REFILE-WRAPUP 4-High US jobless claims add to slowdown concerns

Thu Jun 2, 2011 4:48pm EDT

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 (Fixes missing letter in "Economists")
 * Jobless claims fall only 6,000, point to soft job market
 * First-quarter rise in unit labor costs lowered
 * Factory orders fall 1.2 percent in April
 (Adds small business survey on hiring in 6th and 7th
paragraphs from end, update markets)
 By Lucia Mutikani
 WASHINGTON, June 2 (Reuters) - The number of Americans
signing up for jobless benefits fell only slightly last week,
doing little to calm growing fears of a pullback in the U.S.
economy's recovery.
 Initial claims for state jobless benefits slipped 6,000 to
422,000, the Labor Department said on Thursday, which was
higher than the 415,000 claims expected by economists.
 The disappointing drop fits in with other data on consumer
spending and manufacturing indicating the economy has taken a
decisively weak tone as the Federal Reserve prepares to wrap up
its $600 billion government bond-buying program.
 While independent economists and officials at the U.S.
central bank continue to view the soft patch as transitory,
concerns of a deeper, protracted slowdown have grown.
 "The question is whether the slowdown is temporary or
something that is much longer," said Prajakta Bhide a research
analyst at Roubini Global Economics in New York. "It's hard to
say. A lot depends on what happens to consumption in the third
quarter."
 <^^^^^^^^^^^^^^^^^^^^^^^^^^^^^^^^^^^^^^^^^^^^^^^^^^^^^^^^^^^^
 INSTANT VIEW-US jobless claims [ID:nN02205938]
 Graphic - jobless claims r.reuters.com/zah89r
 Graphic - continuing claims r.reuters.com/ceh89r
 Graphic - May same-store sales r.reuters.com/fuh89r
 ^^^^^^^^^^^^^^^^^^^^^^^^^^^^^^^^^^^^^^^^^^^^^^^^^^^^^^^^^^^>
 Initial claims have now been perched above the 400,000 mark
for eight weeks in a row. Analysts normally associate that
level with a stable labor market.
 The report falls outside the survey period for the
government's closely watched non-farm payrolls data for May to
be released on Friday. Employers likely added 150,000 jobs,
according to a Reuters survey, after increasing payrolls by
244,000 in April.
 Much of the slowdown in growth has been blamed on high
commodity prices, bad weather and supply chain disruptions from
the March earthquake in Japan, which are all seen as
transitory.
 High food and gasoline prices cut into sales at major U.S.
chain stores in May, with retailers such as Target Corp
(TGT.N), Gap Inc (GPS.N) and J.C. Penney Co Inc (JCP.N)
reporting sales below analysts' expectations.
 Overall, sales at stores open at least a year rose 4.9
percent in May at the retailers tracked by Thomson Reuters
data, below the 5.4 percent increase that Wall Street expected.
[ID:nN02231116]
 Stocks on Wall Street fell, reflecting worries on the
economy. At the same time, prices for U.S government bonds,
which rose sharply on Wednesday as economic concerns grew, gave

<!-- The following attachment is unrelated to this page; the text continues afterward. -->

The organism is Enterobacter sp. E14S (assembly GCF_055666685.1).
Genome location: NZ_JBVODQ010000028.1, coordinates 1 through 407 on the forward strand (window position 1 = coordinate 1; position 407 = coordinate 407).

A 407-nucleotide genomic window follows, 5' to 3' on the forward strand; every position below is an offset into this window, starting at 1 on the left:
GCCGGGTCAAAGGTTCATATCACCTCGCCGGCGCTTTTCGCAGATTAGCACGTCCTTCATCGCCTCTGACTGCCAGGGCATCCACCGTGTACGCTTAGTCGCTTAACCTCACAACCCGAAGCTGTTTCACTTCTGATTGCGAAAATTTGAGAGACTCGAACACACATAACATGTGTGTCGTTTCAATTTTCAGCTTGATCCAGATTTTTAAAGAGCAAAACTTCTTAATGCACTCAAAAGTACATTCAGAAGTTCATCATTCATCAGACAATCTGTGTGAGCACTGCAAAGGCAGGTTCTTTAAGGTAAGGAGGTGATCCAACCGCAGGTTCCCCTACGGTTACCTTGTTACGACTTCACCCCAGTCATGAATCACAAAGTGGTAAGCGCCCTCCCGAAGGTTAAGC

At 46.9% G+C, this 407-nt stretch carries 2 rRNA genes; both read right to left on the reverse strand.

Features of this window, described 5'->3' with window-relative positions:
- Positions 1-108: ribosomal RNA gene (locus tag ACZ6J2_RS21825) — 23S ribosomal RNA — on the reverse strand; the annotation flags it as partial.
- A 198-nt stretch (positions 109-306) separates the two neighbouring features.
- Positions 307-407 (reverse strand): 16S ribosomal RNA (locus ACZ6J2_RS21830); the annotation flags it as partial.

back some of their gains with the yield on the benchmark
10-year note rising back above 3 percent.
 The struggling economy is proving to be President Barack
Obama's weak spot ahead of a re-election effort next year.
 Republican Mitt Romney on Thursday kicked off his second
White House bid with a hard-hitting economic message charging
that "Barack Obama has failed America." [ID:nN02249837]
 LABOR COSTS MUTED
 Economists on Wednesday had scrambled to cut their
forecasts for Friday's payrolls report after ADP, a payroll
service company, reported private employers added only 38,000
jobs last month, the smallest number since September.
 In another troubling sign, a survey of 733 small businesses
released on Thursday showed their hiring stalled in May. The
National Federation of Independent Business said its survey
found that the average number of net new jobs slipped to 0.01
per firm from 0.04 in April. [ID:nN9E7G402F]
 But the situation may improve. The Labor Department
confirmed on Thursday that business productivity braked sharply
in the first quarter, suggesting employers have no choice but
to hire to keep pace with demand.
 Productivity grew at a 1.8 percent annual rate in the first
quarter, the department said. While that was up from the
previously reported 1.6 percent pace, it was well below the 2.9
percent pace set in the fourth quarter.
 "We expect that over the next year the growth in
productivity will slow even more, as businesses have reached
the limits of how much more they can squeeze out of their
existing work force," said Nariman Behravesh, chief economist
at IHS Global Insight in Lexington, Massachusetts.
 "This is good news for employment growth, which is likely
to continue over the course of the next few quarters, albeit at
a moderate pace."
 The report also showed wage growth remained muted, with
unit labor costs -- a measure of how much it costs for the
labor needed for any given amount of output -- rising at a
downwardly revised 0.7 percent rate.
 The economy's slowing pace was underscored by a third
government report showing orders received by U.S. factories
fell 1.2 percent in April. [ID:nN02253767]
 (Additional reporting by Glenn Somerville; Editing by Kenneth
Barry)







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